CoreLogic Reports Slight Decline In Negative Equity

Posted by Orb Staff on May 11, 2010 No Comments
Categories : Mortgage Servicing

More than 11.2 million mortgaged homes were in negative equity at the end of the first quarter – down slightly from the 11.3 million properties in negative equity at the end of 2009, according to a new report from CoreLogic. An additional 2.3 million borrowers were in near-negative equity (i.e., less than 5% equity), the firm adds.

Together, negative equity and near-negative equity mortgages accounted for over 28% of all residential properties with a mortgage nationwide.

Negative equity continues to be concentrated in Nevada, Arizona, Florida, Michigan and California. In Nevada, about 70% of all mortgaged properties were underwater. Arizona held the nation's second highest percentage, at 51%. Las Vegas remains the top-ranked Core Based Statistical Area (CBSA), with 75% of mortgaged properties being underwater, followed by Stockton (65%), Modesto (62%), Vallejo-Fairfield (60%), Calif.

Phoenix had more than 550,000 underwater borrowers at the end of the first quarter – the most households of any metropolitan market in the country, CoreLogic says. Riverside (463,000), Calif.; Los Angeles (406,000); Atlanta (399,000); and Chicago (365,000) round out the top five markets.

The share of borrowers whose mortgage debt exceeds the property value by 25% or more fell slightly to 10.4% or 4.9 million borrowers – down from 10.6% or 5 million borrowers in the fourth quarter of 2009. The aggregate dollar value of negative equity for these deeply underwater borrowers was $656 billion dollars.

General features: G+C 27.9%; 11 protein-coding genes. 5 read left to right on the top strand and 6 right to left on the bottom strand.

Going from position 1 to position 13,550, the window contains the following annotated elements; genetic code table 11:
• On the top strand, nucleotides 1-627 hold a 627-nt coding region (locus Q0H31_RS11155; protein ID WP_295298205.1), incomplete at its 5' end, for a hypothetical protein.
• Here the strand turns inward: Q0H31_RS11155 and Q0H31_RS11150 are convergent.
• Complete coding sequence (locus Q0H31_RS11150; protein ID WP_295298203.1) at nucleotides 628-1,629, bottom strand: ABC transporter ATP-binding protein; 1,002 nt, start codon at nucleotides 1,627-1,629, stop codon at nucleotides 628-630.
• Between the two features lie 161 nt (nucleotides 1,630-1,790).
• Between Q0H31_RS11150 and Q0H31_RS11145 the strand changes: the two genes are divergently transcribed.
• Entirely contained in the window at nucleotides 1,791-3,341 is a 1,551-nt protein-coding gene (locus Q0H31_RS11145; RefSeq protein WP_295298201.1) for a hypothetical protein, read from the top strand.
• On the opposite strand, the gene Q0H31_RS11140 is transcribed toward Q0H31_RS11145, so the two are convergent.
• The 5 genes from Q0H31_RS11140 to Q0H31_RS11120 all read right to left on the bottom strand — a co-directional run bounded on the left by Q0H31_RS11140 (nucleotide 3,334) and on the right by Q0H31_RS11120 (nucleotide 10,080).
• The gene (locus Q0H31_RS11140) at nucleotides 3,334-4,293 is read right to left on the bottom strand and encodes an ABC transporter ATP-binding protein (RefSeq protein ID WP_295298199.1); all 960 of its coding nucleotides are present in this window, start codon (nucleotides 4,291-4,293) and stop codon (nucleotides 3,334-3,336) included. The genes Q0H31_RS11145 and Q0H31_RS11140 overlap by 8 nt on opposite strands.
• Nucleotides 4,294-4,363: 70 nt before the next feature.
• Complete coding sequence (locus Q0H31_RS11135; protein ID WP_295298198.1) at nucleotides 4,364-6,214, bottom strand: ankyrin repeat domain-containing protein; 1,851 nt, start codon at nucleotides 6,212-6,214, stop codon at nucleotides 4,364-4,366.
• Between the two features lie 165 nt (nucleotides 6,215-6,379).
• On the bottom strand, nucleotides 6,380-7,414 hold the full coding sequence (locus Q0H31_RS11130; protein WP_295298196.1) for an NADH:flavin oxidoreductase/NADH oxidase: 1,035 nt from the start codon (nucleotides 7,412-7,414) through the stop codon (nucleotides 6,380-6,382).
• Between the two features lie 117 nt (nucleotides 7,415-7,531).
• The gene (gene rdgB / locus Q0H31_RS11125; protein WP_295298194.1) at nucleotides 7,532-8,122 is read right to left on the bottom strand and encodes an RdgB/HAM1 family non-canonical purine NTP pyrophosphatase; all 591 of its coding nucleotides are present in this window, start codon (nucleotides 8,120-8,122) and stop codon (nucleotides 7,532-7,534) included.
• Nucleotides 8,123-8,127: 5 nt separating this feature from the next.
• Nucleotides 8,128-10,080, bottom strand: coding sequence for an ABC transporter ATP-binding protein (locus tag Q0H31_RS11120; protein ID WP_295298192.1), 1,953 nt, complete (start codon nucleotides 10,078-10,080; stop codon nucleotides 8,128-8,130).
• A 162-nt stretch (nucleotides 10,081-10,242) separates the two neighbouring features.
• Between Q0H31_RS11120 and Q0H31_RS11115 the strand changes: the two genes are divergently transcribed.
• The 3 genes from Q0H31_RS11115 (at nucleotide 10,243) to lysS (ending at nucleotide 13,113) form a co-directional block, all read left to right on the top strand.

The negative-equity share for borrowers with junior liens, such as closed-end second liens or home equity lines of credit, was 38%, compared to 19% for borrowers that did not have a junior lien. The foreclosure rate for borrowers with junior liens was 4%, compared to 2% for borrowers without junior liens.

‘The two most important triggers of default – negative equity and unemployment – have stabilized over the last six months," says Mark Fleming, chief economist with CoreLogic. "As house prices grow again and borrowers pay down their mortgage debt, negative-equity levels will begin to diminish."

The typical underwater borrower is likely to regain her or his lost equity over the next five to seven years, Fleming adds.

SOURCE: CoreLogic

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